Ghost of Lady Pelham of Pevensey Castle

A structure has existed on the current site of Pevensey Castle for over 1,700 years. Initially, a Roman fort was built during the third century. In 1066, William the Conqueror landed at Pevensey and ordered construction of a prefabricated wooden castle within the ruined stone walls of the old Roman fort. Thereafter, he moved to Hastings and erected another wooden castle before departing to ultimately acquire the English crown from Harold II at the Battle of Hastings.

Stone replaced wood sometime in 1246, which resulted in a less vulnerable structure. Pevensey Castle withstood many sieges, the most notable occurred in 1399 when it was besieged by an army in support of Richard II. During the prolonged siege, the constable of the castle, Sir John Pelham, was away fighting alongside Henry Bolingbroke. As a result, defense of the castle was left to his wife, Lady Joan Pelham. She wrote to her husband regarding the siege and begged for his return. He returned to end the siege and rescue both his wife and Pevensey Castle.

Pevensey Castle

 

The ghost of Lady Pelham is said to still haunt the castle. One evening she appeared to four local boys wandering about the castle grounds. The startled the boys reported the incident to the castle custodian who was so impressed with the details of their account that he made an official entry in the castle records. Again in September 1984, she appeared to a group of twelve young visitors as she appeared in medieval clothing at the bottom of Castle Hill. The visitors were even more amazed when she vanished as they approached her.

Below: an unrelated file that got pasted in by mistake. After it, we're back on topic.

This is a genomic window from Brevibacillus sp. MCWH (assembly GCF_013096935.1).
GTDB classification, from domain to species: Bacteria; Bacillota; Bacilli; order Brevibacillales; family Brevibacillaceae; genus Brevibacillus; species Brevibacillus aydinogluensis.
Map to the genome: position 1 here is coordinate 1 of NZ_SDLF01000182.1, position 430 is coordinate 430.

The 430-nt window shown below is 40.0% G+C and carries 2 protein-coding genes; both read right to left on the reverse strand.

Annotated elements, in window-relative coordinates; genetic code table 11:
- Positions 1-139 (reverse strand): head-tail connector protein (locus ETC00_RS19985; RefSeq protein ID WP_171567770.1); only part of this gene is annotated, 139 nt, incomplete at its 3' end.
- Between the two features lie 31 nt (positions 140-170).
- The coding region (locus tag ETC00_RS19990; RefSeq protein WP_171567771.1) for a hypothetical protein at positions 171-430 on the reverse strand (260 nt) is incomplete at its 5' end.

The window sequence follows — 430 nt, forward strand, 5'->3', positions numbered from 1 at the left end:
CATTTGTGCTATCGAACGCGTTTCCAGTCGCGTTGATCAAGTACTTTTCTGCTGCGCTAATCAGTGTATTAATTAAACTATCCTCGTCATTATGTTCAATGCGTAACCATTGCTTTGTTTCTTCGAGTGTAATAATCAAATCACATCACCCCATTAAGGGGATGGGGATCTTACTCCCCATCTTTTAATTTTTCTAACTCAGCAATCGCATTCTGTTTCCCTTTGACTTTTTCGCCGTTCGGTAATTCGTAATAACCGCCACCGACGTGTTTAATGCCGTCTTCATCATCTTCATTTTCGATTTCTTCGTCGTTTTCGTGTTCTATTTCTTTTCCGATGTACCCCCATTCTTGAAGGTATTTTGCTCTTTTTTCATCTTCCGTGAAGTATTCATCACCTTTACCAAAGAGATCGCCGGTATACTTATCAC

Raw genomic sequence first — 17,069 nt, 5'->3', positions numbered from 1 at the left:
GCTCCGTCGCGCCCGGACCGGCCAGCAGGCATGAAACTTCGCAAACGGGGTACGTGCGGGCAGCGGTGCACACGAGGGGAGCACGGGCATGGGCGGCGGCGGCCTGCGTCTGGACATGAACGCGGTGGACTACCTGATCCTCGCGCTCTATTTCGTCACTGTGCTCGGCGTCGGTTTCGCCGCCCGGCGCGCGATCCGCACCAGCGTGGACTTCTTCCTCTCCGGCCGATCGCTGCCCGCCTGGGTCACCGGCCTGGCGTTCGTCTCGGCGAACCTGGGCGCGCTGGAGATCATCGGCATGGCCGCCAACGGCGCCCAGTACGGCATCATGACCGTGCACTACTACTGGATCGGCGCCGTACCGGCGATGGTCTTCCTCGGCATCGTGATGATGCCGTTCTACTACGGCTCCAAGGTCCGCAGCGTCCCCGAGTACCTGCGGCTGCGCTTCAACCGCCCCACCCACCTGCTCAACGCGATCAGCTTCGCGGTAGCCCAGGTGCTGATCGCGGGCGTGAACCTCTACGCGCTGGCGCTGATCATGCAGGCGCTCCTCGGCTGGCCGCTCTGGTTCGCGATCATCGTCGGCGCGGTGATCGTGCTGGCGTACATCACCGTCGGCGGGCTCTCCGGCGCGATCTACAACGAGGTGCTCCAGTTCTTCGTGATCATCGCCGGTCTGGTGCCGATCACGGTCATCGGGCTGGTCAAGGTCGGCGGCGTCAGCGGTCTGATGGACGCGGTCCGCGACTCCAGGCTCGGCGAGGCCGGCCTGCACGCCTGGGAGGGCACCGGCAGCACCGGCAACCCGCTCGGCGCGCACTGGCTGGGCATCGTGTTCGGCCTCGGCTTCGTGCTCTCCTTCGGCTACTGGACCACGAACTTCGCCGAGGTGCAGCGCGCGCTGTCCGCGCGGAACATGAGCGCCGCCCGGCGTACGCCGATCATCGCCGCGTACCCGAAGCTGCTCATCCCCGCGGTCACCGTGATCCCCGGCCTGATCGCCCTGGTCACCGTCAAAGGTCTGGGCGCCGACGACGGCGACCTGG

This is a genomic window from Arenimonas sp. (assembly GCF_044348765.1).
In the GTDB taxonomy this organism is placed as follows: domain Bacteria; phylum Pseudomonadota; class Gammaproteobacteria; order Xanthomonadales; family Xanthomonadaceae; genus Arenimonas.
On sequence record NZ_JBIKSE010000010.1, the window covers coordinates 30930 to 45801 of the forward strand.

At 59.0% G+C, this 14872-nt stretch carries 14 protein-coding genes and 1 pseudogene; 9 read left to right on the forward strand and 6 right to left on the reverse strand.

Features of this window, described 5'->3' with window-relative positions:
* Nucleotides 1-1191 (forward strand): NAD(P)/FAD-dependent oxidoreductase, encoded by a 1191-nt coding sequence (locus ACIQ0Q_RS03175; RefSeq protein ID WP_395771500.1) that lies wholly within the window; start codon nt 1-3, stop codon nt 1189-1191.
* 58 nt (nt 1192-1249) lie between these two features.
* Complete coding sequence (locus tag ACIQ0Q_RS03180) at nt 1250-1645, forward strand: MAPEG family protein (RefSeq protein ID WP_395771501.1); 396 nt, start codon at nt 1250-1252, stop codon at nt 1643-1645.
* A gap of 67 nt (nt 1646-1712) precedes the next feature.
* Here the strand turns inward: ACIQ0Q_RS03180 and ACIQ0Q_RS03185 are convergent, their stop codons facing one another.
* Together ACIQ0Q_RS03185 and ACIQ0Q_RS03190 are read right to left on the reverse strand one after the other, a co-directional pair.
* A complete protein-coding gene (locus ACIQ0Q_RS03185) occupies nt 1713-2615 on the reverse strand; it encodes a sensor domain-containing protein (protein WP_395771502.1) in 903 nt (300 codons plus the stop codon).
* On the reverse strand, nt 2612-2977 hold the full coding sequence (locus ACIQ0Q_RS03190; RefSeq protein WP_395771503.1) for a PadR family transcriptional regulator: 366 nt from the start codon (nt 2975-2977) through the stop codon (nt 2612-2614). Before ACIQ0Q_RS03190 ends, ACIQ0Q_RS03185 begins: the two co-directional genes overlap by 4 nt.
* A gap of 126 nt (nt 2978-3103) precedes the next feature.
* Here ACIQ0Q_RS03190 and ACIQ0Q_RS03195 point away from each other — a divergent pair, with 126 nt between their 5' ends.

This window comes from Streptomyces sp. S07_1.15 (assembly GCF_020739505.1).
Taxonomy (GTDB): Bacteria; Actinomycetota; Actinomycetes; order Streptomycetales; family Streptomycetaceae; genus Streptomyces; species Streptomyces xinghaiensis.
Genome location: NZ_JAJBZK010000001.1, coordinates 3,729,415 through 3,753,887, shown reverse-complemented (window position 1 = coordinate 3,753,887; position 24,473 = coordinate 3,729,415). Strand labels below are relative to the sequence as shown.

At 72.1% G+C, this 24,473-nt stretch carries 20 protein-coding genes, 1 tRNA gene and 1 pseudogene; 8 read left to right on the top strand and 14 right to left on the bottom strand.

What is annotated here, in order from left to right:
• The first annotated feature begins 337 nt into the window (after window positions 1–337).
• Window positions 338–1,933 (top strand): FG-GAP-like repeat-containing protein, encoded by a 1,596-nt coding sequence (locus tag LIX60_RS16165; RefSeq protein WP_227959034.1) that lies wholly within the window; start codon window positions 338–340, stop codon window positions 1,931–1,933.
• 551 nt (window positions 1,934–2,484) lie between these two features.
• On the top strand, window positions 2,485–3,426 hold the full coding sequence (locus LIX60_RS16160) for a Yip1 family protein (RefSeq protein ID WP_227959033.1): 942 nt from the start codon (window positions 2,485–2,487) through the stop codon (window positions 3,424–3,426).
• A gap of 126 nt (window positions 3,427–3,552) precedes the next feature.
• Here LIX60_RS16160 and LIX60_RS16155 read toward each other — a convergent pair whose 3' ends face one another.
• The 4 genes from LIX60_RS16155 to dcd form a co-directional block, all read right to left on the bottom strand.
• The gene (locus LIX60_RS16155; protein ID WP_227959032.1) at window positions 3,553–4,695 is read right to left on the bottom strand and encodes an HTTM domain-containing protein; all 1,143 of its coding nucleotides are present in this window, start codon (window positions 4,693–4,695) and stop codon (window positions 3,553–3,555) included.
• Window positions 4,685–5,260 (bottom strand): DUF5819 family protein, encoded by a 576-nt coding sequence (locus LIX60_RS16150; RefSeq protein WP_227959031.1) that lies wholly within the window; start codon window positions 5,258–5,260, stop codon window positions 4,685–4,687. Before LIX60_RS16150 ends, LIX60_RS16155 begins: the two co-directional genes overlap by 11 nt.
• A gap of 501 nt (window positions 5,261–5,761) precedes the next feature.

As Richard tells the story ...

The anguish of the siege lingers at Pevensey Castle still, and many people have seen the misty form of a pale lady gazing anxiously from the upper walls. It is believed, though not proven, that the forlorn phantom is that of Lady Joan Pelham, whose spirit has been trapped by the trauma of those angst-filled days, when she would scan the horizon seeking a distant speck that might signal her husband’s approach and the end of her ordeal.

- Richard Jones